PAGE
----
I’ve explained the concept of “reviews” to my students. I would always add that in foreign countries, reviews are useful because people write both good and bad reviews. In Korea, however, they are not, because every restaurant that is reviewed on TV gets a thumbs up and an enthusiastic “Wahhh! Mashisseoyo!” (“Wow! It’s delicious!”).
I’ve always figured that it was either because the TV station didn’t want to make anyone lose face, or because of Korea’s ridiculous libel laws. (In Korea, you can sue someone for libel even if they tell the verifiable truth. For example, let’s say that Mr. X is a thief who robbed you blind, and you write in your blog, “Watch out for Mr. X. He’s a thief.” Mr. X can successfully sue you for libel, even if you present documents showing that he was convicted for theft and served prison time.)
It turns out that restaurants pay TV companies for positive reviews.
In order to make the documentary [“The True-Taste Show”], Kim [Jae-hwan, a former MBC producer] opened a small restaurant of his own in Ilsan, Gyeonggi, and recorded his attempt to get featured on television shows.
Kim’s restaurant was featured on ‘‘Live Show Today” on SBS earlier this year. In return for that, he had to give 10 million won ($9,090) to a broker and the broadcasting station. It took 9 million won for the restaurant to be featured on another show “Find! Delicious TV” on MBC, and all true-life incidents are described in the film. Kim shut down his restaurant after it was introduced by a couple of shows.
According to the documentary, food shows are no more real than television dramas or comedies. People are hired to sit down and show two thumbs up when asked how the food is.
Remember those ridiculous libel laws that I described above?
Broadcasting stations are considering suing Kim.
Fortunately, Kim is not backing down.
“I’m ready to be sued because I think it’s better to bring this issue to court,” Kim said.
“The True-Taste Show” will be released sometime this month.
Now that is a documentary that I would love to see.
A Mr. Ham bought a Samsung Galaxy 2 smartphone with his own money and, after using it for two weeks, he posted a negative review, “Nine Nasty Flaws of the Galaxy 2,” on his blog, which is hosted by Naver (which itself seems to be a bit of a bully). Samsung demanded that Naver remove the blog post, along with the over 1,400 comments it had received, which it did.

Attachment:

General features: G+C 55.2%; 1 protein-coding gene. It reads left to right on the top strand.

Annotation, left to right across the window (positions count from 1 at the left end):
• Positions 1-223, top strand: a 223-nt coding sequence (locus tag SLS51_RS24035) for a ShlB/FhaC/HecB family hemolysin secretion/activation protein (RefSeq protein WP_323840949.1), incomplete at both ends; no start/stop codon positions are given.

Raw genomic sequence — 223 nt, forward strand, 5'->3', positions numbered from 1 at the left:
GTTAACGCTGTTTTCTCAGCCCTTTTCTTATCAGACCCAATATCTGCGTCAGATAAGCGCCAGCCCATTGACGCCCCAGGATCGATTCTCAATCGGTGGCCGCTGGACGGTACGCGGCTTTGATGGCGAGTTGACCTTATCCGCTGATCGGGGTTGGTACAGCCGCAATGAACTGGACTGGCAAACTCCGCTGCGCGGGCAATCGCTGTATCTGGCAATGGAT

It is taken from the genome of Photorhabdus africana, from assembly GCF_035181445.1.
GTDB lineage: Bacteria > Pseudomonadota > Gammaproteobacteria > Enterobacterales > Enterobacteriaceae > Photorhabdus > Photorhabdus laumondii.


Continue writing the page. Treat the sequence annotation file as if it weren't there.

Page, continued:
The same fate befell another blogger, Mr. Kim, after he wrote a post entitled “Three reasons why the Motorola Atrix is better than the Galaxy 2.” Ironically, Mr. Kim had been planning to write another post called “Three reasons why the Galaxy 2 is better than the Motorola Atrix.” According to Samsung, looking at two sides of an issue or having balance is unacceptable.
How dare they write negative reviews of Samsung products! Don’t they know that Samsung is Korea’s royal family? Bloody peasants!
An official from one portal site said, “Of the thousands of temporary deletion requests we receive per month claiming defamation, many are from corporations and politicians.”
This indicates a system adopted on the justification of blocking invasions of personal privacy are also used more insidiously as a means for powerful groups to control online opinion.
So what does Samsung have to say for itself?
Regarding this, Samsung Electronics’ public relations office said, “The matter was in many ways a communication failure that arose due to insufficient understanding of the particularities of the Internet at the Galaxy 2’s marketing sector.”
“It’s a misunderstanding. You must understand our special situation.”
There is also debate about the fairness of review marketing. Most review marketing takes place with compensation exchanging hands. The problem is that this is rarely revealed, so the objectiveness of the review is easily lost. Some firms even filter out critical posts from the very beginning by getting prior confirmations. Recently, one mobile phone community was conducting a user review event for the Galaxy 2, with the phone being provided for free or at a discount based on the favorableness of the review.
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The Federal Trade Commission of the United States has since December 2009 required bloggers to reveal if they received corporate support or payment when they write product reviews.